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The Student Media Site of Georgia College & State University

Bobcat Multimedia

The Student Media Site of Georgia College & State University

Bobcat Multimedia


Future and Metro Boomin

I am a huge fan of Future’s music. Psychedelic rap — and psychedelic trap, more specifically — is one of my favorite genres, and I have always enjoyed the synergy between his raspy, smoky voice and the wavy, spacy beats of the myriad of producers he has worked with over the years: DJ Esco, Southside and Zaytoven, among others. And he is a cornerstone of Atlanta — and Southeast — hip-hop, which I take pride in.

Yet, even I will admit, the 2020s have not been the best to Future so far. “High Off Life,” his 2020 album, was solid, but “Pluto x Baby Pluto,” his joint record with Philadelphia rapper Lil Uzi Vert, and “I NEVER LIKED YOU,” his most recent solo project, were OK at best.

It is sad to see because Future’s prime, in my opinion, is one of the best runs in modern hip-hop. “DS2,” or “Dirty Sprite 2,” is regarded as a signature trap album, and rightly so, but “Monster,” his 2014 mixtape, has always been my favorite of his projects. Regardless, it is truly unreal how good the vast majority of the music he put out in the early to mid-2010s is. There are dozens and dozens of songs that, years and years later, still hold up.

Now, two years after “I NEVER LIKED YOU,” he is back, with Metro Boomin, whose dark, ominous sound may very well have solidified him as the best working trap producer — and whose 2022 album, “HEROES & VILLAINS,” is one of the most well-produced hip-hop records in recent memory.

The hype behind “WE DON’T TRUST YOU” was real. The biggest single on the project, “Cinderella,” leaked months ago, and Future, Metro Boomin and Travis Scott played the song at shows across the country leading up to the album’s release. The rapper-producer duo announced the record would be a two-part release: The first installment would have features; the second would not. The tracklist — for the first half of the project — includes 17 songs. This album is a big, big, big deal in the world of hip-hop.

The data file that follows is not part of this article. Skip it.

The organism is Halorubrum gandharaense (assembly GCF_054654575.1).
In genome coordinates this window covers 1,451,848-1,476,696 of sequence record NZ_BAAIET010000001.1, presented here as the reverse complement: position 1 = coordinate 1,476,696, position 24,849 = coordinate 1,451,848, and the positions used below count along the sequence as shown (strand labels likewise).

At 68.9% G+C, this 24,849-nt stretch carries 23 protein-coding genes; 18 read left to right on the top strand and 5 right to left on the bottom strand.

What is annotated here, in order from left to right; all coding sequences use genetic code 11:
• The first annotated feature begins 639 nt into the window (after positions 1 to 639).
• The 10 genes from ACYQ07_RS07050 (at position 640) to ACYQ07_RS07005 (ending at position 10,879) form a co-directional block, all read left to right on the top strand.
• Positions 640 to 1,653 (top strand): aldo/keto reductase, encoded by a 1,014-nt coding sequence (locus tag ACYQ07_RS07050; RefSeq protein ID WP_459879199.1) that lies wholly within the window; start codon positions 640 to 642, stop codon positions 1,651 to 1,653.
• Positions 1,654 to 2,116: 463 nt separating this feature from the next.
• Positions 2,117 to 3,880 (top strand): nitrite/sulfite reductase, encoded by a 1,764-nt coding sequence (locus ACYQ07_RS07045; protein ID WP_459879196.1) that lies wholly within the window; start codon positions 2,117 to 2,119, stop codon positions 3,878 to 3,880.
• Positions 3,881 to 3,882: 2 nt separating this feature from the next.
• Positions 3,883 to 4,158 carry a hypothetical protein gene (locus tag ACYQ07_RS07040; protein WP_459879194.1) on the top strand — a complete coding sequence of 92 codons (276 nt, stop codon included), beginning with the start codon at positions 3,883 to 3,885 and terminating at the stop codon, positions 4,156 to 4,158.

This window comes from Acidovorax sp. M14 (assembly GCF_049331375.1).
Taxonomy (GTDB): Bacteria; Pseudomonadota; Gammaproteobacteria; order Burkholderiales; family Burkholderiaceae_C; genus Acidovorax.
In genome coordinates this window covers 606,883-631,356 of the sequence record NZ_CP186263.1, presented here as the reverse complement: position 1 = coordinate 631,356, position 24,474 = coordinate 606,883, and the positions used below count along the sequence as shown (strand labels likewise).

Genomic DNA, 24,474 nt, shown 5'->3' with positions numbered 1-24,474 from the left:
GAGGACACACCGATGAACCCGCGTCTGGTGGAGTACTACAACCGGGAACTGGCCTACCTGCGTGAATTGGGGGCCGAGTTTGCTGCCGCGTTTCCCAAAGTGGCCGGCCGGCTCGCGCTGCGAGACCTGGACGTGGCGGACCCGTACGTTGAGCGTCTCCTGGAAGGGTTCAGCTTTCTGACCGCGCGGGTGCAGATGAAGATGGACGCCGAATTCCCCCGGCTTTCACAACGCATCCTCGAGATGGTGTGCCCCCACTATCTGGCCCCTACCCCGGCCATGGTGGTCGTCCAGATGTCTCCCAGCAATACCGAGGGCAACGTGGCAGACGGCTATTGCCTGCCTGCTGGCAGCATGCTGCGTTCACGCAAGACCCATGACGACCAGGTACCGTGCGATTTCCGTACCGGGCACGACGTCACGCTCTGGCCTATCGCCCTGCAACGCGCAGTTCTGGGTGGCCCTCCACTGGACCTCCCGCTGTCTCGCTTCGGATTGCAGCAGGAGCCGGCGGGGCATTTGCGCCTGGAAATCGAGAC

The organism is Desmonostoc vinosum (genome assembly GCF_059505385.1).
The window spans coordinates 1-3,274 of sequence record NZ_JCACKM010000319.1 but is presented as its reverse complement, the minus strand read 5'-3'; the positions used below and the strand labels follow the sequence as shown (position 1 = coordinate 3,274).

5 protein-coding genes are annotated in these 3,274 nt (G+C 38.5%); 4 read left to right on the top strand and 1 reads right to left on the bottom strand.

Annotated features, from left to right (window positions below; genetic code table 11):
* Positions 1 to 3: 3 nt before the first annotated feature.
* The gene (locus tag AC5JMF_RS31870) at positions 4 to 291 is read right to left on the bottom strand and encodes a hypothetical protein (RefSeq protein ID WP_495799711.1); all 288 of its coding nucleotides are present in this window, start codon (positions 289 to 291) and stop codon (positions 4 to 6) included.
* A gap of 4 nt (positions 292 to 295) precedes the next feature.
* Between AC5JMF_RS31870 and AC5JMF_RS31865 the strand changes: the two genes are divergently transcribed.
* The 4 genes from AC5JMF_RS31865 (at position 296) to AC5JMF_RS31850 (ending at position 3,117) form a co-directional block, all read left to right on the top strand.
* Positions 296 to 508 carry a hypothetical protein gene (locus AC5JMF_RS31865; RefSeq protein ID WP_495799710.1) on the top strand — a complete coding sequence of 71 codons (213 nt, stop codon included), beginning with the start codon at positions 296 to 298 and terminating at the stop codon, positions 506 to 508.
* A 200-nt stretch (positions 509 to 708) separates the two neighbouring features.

And yet, it is just OK. It is not bad; it is solid. But if I am being honest, I wanted a little bit more out of these two, especially Future. Boomin’s production is good, as always, but it feels like Future is kind of out of it on a lot of his beats, which is frustrating.

This is not to say that the album is full of duds; there are a few bangers here and there. 

“Cinderella,” although I think it, oddly enough, sounded better when it leaked, is still solid, and its laid-back vibe makes it a perfect late-night song. Future floats over its instrumental, and although Scott’s verse is not my favorite, I have a feeling that it will grow on me.

Other highlights on the record include “Type Sh*t,” which features Scott and Playboi Carti; “Like That,” which contains a great beat switch and verse from Kendrick Lamar; “Fried (She a Vibe)”; “WTFYM”; and “Everyday Hustle,” which features Rick Ross.

I am a fan of all six of those tracks, and two or three of those will probably stay in my rotation for the rest of the year. But when your project has 17 songs, 11 skips is not great.

Like the old cliché says, I am not mad; I am just disappointed. When you put a trap legend and one of the best producers — if not the best producer — in the genre together, you expect more than an average, down-the-middle album. But who knows? Maybe part two, feature-free and all, will be better.

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